In the years before I went to seminary, I was an early childhood educator; in my years teaching Pre-K, one of my favorite parts of that vocation was telling stories. I loved seeing kids react with the same joy, wonder, and amazement at a story that they knew backward and forward. In telling stories, I think I most loved, being boisterous and dramatic and changing small elements of the story of the Three Little Pigs or throwing in some extra details to the Goldilocks narrative. The attention of the children in these stories was not in the content, but in the dramatic retelling and experience of the story. In our epistle passage today, Paul, rather than leaning on his compelling story-telling, tells the church at Corinth that the power of what he has come to say comes not from a beautiful preaching style or in lofty words, but centers on Jesus Christ, and him crucified. What is powerful about this is not an eloquent delivery of wisdom of the age, but of God’s wisdom, revealed to us by the Spirit. It is this same Spirit that knows God and is the same one that helps us understand all the gifts which have been bestowed on us by God.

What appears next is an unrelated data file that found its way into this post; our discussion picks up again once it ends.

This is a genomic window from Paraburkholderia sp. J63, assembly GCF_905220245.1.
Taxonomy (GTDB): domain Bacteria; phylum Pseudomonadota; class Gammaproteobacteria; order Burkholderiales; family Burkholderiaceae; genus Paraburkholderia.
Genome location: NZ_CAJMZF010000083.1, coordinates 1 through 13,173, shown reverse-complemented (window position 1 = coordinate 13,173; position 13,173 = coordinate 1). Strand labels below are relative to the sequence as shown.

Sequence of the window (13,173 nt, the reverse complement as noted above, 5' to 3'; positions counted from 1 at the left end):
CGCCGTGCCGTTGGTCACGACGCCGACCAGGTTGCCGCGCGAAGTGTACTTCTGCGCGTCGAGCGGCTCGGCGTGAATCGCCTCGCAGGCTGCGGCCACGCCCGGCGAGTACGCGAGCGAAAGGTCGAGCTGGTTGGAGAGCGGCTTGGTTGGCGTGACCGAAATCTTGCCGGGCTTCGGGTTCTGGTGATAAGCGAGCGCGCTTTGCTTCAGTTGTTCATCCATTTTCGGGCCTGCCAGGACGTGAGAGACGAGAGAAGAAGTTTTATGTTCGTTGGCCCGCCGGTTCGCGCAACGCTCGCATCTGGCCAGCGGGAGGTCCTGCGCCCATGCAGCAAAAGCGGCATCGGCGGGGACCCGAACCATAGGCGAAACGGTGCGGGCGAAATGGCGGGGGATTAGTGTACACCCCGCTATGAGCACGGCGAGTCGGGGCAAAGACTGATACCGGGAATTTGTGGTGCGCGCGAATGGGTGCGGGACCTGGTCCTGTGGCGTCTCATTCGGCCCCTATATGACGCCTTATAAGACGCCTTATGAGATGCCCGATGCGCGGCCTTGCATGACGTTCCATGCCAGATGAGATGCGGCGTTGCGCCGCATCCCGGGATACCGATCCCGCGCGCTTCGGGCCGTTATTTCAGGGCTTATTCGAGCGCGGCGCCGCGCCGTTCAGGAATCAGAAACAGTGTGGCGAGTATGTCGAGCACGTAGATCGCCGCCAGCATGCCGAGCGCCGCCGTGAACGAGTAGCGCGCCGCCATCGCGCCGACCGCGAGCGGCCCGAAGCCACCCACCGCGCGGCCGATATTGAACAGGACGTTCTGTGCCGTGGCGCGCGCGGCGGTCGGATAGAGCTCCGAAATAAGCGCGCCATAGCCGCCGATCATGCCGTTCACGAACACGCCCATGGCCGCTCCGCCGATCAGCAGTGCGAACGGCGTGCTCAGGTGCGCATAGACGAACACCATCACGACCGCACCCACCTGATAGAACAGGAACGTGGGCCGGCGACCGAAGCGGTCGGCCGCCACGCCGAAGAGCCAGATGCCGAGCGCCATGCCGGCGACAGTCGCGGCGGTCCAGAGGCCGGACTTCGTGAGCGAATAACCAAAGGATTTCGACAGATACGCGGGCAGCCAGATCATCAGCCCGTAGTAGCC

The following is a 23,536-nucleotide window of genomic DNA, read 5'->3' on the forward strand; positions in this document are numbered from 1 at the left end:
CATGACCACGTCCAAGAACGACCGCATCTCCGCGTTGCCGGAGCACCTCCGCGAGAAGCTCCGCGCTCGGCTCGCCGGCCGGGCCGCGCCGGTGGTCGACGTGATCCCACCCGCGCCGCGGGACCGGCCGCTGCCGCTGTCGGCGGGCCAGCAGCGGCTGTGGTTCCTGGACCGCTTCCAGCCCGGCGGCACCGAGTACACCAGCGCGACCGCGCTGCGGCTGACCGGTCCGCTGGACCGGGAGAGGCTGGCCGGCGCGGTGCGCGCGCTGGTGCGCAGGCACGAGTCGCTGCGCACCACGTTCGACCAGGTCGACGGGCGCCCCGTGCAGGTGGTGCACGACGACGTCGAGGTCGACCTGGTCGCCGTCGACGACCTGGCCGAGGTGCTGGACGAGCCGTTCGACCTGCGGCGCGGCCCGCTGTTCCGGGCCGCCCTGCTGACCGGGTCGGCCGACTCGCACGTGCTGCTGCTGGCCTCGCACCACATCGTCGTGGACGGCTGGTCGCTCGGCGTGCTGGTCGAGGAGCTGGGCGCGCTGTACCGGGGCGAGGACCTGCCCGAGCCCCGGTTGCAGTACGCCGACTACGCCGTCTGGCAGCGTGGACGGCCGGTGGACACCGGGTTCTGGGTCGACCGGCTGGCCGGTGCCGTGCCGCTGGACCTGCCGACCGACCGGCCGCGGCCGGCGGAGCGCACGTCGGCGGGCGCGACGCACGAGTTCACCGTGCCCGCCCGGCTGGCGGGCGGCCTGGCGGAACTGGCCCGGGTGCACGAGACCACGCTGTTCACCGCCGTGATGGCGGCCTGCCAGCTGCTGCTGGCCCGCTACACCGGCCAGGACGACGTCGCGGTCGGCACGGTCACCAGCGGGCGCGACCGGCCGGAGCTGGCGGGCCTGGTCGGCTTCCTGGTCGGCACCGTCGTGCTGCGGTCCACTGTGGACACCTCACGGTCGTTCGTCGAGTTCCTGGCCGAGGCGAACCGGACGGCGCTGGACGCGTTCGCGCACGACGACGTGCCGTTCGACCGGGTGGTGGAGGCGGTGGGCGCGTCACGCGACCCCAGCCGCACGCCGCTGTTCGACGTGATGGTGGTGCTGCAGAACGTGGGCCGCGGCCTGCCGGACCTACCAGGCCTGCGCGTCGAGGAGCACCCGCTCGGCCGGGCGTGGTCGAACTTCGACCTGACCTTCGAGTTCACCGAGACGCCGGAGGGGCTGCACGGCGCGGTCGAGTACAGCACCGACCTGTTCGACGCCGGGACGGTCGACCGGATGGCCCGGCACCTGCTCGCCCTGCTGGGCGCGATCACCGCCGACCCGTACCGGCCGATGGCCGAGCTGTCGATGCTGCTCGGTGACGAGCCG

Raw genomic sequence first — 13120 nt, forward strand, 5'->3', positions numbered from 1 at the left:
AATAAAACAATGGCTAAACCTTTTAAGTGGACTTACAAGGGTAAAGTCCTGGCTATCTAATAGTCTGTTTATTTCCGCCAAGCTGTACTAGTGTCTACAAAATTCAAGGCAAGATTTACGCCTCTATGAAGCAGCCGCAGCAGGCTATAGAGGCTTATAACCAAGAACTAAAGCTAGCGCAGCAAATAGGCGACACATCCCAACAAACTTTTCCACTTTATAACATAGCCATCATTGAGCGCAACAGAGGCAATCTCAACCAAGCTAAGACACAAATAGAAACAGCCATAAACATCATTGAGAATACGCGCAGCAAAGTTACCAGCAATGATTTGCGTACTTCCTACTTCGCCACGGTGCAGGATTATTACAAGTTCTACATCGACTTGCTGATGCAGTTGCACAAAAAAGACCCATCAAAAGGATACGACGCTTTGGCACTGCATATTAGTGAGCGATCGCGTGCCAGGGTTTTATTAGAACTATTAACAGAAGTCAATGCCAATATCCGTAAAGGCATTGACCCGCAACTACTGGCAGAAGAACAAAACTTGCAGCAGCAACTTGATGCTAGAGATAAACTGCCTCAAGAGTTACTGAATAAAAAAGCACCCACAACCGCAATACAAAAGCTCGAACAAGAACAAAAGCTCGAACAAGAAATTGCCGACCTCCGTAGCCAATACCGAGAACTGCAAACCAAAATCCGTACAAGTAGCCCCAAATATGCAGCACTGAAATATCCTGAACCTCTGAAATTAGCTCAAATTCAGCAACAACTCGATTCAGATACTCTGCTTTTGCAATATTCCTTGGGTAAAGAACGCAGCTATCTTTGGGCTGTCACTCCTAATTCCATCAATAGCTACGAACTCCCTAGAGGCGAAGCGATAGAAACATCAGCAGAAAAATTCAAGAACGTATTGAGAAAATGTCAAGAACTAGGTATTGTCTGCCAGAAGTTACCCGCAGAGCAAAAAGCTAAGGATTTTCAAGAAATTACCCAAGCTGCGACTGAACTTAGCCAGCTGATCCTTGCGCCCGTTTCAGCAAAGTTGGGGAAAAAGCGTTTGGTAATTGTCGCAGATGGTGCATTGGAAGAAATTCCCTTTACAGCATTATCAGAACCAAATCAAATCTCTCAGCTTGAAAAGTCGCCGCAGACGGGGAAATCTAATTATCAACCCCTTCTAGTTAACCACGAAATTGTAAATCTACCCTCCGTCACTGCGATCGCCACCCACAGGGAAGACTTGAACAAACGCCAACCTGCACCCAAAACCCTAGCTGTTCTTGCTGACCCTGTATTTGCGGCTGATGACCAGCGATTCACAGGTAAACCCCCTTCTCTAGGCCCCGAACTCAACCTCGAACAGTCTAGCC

I love this passage from St. Paul; I love this passage from St. Paul because it is so empowering. I’m not sure what your experience with Paul’s letters have been, but I’ve had to do some work to redeem Paul. Having grown up in a fundamentalist tradition, Paul’s words were very often quoted at me, never to me, and were far from empowering, as a particular interpretation demanded the silence of women. Nevertheless, I have come to love St. Paul and his writings. The Pauline epistles are anything but simple; they are as complex and powerful as the people in the churches to whom he was writing.